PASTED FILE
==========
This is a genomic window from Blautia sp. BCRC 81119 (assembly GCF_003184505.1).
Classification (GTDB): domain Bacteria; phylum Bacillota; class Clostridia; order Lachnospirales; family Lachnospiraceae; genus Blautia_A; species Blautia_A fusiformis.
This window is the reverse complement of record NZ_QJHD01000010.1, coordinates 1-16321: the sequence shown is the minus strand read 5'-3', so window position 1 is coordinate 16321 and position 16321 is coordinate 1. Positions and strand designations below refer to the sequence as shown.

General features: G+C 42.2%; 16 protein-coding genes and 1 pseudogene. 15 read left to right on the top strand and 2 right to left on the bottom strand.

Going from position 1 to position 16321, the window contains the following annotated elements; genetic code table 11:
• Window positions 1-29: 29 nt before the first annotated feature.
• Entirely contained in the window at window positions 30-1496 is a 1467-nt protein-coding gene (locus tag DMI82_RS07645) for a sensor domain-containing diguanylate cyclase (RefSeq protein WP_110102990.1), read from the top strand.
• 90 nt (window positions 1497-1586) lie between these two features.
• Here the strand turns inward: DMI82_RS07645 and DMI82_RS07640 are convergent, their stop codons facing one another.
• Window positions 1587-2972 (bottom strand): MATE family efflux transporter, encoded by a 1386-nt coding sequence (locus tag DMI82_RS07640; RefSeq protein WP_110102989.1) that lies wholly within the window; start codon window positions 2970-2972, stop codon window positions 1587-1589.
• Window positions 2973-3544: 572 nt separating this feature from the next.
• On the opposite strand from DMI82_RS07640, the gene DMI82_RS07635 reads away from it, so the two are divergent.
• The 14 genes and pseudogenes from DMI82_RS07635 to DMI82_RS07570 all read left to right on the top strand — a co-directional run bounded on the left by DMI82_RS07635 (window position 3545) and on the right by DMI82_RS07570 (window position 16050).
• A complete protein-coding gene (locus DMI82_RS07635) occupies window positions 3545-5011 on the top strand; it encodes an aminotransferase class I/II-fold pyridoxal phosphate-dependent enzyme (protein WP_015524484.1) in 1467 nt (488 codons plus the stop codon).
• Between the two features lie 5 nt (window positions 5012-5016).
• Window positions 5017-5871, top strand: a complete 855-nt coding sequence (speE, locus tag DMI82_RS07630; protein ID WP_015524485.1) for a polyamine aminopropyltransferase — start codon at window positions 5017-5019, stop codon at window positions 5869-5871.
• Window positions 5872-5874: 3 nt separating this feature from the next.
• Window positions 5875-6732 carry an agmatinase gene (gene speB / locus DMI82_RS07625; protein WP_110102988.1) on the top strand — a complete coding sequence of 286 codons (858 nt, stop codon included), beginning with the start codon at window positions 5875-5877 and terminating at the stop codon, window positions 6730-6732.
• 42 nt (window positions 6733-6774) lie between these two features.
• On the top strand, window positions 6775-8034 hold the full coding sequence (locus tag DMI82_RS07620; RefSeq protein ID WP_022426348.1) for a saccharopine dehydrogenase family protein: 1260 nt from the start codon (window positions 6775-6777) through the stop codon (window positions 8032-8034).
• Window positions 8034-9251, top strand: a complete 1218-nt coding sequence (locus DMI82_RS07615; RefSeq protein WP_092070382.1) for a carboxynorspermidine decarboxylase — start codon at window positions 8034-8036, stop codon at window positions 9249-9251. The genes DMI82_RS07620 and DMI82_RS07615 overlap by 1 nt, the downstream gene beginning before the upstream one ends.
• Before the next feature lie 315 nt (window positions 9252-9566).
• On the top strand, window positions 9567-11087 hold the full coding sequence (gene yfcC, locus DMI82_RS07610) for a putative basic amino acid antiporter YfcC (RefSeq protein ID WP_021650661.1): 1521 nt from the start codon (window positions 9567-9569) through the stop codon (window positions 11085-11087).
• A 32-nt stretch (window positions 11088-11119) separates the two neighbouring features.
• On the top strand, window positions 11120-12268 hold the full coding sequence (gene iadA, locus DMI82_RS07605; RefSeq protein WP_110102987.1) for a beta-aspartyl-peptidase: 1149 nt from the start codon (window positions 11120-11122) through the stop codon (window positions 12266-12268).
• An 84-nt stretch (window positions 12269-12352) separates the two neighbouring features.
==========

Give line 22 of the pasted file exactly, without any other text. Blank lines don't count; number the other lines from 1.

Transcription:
• Before the next feature lie 315 nt (window positions 9252-9566).